Beyond the March

How we harness the excitement and momentum of the march and translate that into action is not a single solution for each scientist or scientific discipline. “When you ask ‘what next?’ that’s when I run into difficulty,” says Dan Schaffer, former National Oceanic and Atmospheric Administration Weather Research Software Engineer. “We can march every week all day long but in the end, there are far more important and difficult decisions we have to make if we are to do something significant about the issue of climate change, for example.” For some scientists, this means bringing scientific evidence into daily habits (and convincing others to do the same). “Here in Prius driving, solar panel powered Boulder, Colorado, folks like to talk about what we’re doing about climate change.” Yet some of these same climate scientists “fly as far as Australia for climate change conferences,” he says. “One round trip from Denver to London is equivalent to driving one of those Prius 9,000 miles. That trip to Sydney? 16,000 miles.”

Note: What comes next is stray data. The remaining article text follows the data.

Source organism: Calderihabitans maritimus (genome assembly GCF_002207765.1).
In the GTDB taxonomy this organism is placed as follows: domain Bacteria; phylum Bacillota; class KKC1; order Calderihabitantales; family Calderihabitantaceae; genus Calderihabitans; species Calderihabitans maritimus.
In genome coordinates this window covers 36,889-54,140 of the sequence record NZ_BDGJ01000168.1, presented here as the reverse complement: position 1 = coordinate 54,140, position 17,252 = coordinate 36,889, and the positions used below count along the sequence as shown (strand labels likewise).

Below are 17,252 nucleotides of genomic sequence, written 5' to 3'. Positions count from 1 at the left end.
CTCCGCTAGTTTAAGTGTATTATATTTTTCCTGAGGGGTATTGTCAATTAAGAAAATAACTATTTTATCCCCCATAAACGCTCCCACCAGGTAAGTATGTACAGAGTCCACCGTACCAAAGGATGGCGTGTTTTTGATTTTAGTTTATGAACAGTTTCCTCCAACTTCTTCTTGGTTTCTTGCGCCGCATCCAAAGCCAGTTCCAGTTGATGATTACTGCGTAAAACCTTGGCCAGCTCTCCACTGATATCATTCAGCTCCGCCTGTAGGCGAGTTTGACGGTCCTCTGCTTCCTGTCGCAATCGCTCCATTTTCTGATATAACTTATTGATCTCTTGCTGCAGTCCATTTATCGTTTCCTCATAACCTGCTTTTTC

Individual behavioral changes can, collectively, make an impact. March for Science provides easy opportunities on their Week of Action page. For example, by clicking on ‘Science Connects Saturday’ (available everyday) you can send an email to your representatives just by filling in a few form fields. The relevant representative is determined automatically by your zip code entry. ‘Science Discovers Monday’ leads to suggestions for game night fun, science-style.

For some, follow up from the March for Science means being more open and emphatic, publicly, about what is evidence-based science and what is not. “As a former microbiologist at the Environmental Protection Agency, it disheartens me to hear that we have to prove that science matters,” says Cindy Schaffer. “The more active we, as scientists, can be in promoting real science,” she continues, “the better chance we will have for the false news to remain false in the general public’s mind.”

The message “Science Is Nonpartisan” took to the streets as a demonstration of “This Is What Democracy Looks Like.” These slogans call out for participation of the public in open, honest and constructive discussion. Says ASCB’s Shugart, “It is up to scientific societies and other organizations to help harness this energy to be a force for good in our communities.” Several organizations make it easy to participate, as we choose, in the democratization of science. Visit the PLOS Stand Up for Science page to learn how; email communications@plos.org if your professional association or society is taking action and wants to be listed on Stand Up for Science.

 

Image Credit: Bob Hemstock

Discussion
  1. Excellent piece!! Thank you for your coverage of the march and dissemination of all the valuable AND practical information.